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There was a block-and-tackle mounted in the ceiling directly above this trap door. This was so the projectionist could tie a rope to the carrying handles on the film shipping cans and hoist the heavy film cans into the booth.
This is where the projector were placed when the theater was a single screen.
Notice the metal ladders attached to each side of the sign. This was so a person could climb on the sign to change light bulbs.
The theater has been sold and the new owners plan to re-open this theater sometime in August 2016. The Centralia Chronicle has a story about this:
I’m curious too and wonder if Ross is related to film comic Rags Ragland?
This theater is always busy. It has easy access on and off the freeway plus a traffic light to get you in and out of the theater property. Huge parking lot with plenty of parking too. This is a very nice theater.
That empty lot behind the sign has been developed into two restaurants: Red Lobster and Shari’s.
The building is made of pre-cast concrete walls that were tilted up into place by a crane and bolted together. This allowed the theater to be built quickly.
When Act 3 theaters remodeled this theater, they went with a deep blue color scheme throughout the whole building.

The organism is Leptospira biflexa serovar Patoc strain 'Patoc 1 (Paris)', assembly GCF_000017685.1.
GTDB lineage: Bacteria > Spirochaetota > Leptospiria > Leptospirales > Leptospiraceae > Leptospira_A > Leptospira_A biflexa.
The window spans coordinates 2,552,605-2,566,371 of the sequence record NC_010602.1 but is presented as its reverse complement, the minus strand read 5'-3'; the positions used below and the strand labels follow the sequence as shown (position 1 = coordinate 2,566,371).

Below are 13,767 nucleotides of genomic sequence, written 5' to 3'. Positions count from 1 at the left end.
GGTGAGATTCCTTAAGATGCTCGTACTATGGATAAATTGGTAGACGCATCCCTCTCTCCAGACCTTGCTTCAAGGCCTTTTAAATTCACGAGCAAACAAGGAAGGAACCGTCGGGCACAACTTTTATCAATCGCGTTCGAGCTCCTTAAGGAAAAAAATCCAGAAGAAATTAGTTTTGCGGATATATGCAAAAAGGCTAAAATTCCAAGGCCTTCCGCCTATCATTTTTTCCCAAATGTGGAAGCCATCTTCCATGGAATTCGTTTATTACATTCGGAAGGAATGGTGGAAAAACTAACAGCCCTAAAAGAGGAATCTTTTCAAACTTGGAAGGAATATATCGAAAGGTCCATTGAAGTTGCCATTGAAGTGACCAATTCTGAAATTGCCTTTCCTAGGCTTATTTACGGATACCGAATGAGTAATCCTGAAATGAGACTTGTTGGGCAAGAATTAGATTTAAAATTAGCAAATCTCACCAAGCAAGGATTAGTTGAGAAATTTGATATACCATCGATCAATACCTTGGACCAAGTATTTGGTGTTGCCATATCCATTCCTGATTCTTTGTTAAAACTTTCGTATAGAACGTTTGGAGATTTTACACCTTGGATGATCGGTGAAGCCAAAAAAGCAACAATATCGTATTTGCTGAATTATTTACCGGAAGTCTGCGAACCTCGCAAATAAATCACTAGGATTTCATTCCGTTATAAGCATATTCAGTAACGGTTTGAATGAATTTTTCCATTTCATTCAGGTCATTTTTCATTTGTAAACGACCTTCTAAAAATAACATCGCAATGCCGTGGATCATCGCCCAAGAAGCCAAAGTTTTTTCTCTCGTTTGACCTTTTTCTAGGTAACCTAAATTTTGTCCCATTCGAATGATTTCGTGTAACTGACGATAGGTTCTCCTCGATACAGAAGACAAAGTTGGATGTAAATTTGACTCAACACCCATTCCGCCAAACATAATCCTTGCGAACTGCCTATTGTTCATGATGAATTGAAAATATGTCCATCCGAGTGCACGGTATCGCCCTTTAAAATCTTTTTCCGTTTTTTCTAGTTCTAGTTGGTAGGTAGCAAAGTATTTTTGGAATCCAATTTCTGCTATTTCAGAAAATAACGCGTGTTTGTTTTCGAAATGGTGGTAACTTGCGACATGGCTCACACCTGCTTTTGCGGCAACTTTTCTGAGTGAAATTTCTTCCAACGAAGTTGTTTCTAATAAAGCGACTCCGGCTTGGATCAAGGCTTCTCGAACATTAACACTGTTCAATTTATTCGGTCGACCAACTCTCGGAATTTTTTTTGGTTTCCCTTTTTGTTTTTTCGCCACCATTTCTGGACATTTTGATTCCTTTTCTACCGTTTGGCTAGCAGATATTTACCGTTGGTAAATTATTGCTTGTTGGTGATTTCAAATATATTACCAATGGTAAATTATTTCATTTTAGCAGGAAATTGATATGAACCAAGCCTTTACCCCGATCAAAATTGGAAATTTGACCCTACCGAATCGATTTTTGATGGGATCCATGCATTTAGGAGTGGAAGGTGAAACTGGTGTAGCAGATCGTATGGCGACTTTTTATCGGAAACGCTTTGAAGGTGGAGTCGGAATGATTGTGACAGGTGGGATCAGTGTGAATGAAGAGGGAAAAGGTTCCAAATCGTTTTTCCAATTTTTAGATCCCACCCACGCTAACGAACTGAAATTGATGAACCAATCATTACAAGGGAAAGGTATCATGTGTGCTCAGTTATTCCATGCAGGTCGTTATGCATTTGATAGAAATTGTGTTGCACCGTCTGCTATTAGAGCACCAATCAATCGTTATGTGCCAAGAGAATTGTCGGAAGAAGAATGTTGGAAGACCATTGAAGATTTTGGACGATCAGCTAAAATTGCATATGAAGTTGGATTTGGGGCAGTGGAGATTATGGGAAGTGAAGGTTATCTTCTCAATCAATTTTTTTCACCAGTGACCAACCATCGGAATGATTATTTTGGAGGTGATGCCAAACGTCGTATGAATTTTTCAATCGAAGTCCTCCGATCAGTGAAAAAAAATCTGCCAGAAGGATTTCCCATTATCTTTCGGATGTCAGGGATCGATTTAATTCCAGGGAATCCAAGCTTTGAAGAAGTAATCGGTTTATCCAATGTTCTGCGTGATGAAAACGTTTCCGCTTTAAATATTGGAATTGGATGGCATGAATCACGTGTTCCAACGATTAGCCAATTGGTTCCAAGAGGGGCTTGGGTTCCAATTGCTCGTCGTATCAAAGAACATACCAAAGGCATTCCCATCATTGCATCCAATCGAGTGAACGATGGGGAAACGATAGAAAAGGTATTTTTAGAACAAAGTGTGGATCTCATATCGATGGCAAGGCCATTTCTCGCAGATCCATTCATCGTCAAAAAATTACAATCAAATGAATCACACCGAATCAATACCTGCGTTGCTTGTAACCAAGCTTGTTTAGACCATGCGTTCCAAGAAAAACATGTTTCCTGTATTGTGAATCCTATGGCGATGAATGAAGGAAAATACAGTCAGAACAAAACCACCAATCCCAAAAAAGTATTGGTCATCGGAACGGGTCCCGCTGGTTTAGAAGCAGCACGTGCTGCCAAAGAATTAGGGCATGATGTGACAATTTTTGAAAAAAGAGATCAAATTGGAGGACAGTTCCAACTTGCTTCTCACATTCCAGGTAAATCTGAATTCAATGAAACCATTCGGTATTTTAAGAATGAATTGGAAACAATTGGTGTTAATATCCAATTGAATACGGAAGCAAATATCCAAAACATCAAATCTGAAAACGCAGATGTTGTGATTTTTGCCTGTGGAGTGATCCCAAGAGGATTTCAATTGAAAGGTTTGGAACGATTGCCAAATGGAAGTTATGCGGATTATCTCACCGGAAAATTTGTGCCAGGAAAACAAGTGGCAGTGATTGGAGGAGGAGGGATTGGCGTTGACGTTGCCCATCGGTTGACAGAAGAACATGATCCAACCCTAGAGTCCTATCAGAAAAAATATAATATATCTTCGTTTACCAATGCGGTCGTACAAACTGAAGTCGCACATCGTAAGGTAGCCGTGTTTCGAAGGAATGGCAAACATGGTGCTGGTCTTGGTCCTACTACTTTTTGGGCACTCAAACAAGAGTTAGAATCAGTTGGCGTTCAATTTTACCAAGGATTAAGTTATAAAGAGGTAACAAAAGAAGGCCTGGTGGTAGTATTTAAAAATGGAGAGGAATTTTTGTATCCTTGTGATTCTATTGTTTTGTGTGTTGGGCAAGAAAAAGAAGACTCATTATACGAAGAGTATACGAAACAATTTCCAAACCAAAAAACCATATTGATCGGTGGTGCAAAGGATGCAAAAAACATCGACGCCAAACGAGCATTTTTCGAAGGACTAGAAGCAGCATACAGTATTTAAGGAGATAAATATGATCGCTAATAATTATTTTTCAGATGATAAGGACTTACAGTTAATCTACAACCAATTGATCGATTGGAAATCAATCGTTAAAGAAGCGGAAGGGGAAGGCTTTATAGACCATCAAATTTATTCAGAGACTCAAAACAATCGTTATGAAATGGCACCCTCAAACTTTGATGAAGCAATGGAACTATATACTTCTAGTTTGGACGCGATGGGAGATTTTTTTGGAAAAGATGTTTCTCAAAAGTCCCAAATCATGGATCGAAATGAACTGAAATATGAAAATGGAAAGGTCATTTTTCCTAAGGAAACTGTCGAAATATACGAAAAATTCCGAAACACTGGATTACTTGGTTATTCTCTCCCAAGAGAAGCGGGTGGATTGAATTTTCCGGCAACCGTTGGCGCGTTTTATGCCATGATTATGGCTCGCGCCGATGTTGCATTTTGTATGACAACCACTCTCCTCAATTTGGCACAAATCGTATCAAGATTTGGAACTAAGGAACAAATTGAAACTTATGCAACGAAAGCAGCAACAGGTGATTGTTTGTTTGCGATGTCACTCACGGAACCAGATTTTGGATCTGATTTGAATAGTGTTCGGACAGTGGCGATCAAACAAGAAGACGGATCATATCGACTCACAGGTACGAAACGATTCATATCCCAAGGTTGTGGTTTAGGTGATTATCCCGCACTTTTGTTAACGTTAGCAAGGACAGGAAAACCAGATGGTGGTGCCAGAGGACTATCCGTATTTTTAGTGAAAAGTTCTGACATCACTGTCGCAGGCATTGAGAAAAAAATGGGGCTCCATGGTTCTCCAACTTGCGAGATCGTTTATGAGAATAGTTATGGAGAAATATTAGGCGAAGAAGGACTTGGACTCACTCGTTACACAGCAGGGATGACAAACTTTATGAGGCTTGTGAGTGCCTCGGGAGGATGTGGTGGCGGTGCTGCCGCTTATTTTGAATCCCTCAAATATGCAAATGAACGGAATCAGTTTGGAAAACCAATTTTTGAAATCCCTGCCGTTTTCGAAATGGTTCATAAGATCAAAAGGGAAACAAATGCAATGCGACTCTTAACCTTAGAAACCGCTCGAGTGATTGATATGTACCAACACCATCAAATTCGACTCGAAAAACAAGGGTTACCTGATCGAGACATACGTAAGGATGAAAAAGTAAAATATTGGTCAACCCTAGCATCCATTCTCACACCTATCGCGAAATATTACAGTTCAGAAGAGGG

That Strong X-60-C xenon lamphouse was moved to this theater from the Sunset Drive-in theater in Tumwater when it closed.
Look at all those surround speakers!
Capitol Amusement & Vending owned and operated all of the amusement games (and payphones) in the theater during the 1990’s.
That large patch of dirt above those trailers has been developed and is now home to a Red Lobster restaurant and a Shari’s Restaurant.
They physically added onto the right (west) side of the building, facing O'Blarney’s Tavern.
Looks like a Simplex model E-7 projector head on top of an RCA model MI-9030 sound head. The lower film magazine was replaced at one point with a large reel arm which was converted to use a platter guide roller.
I’ve never seen a drinking fountain like that. It’s gorgeous!
What a beautiful auditorium!
It would appear they still use speakers judging by this picture.
I’d like to see an ariel picture of the theater property now. With 14 screens it would be mighty impressive!
The group who had previously tried to restore the theater (called the Harbor Arts Foundation), did have tons of pictures of the interior of the theater as they found it in 2005. I remember they had specific pictures of the back stage, dressing rooms, projection booth, snack bar, etc on their website back then. The pictures have all vanished since the demise of the group and their website. All that is left of their website is at the wayback machine.
Unfortunately, the current theater owners have posted very few pictures at all of the interior as it is now (restored). I’d like to see current pix of the projection booth interior and back stage.
Modern digital video projector.
Looks like this theater was equipped for stereo sound judging by all the amplifier racks.
Looks like RCA/Brenkert BX-100 projector heads sitting on top of RCA MI-9050 sound heads.
This is the latest version of the boxoffice from the mid 1940’s I believe. It is now fully restored. I call it the “Pacman” boxoffice because of the unusual shape.
Yes the theater has been re-opened again and has a new website:
Be sure to check out the “history” and “neighbors” pages there. :)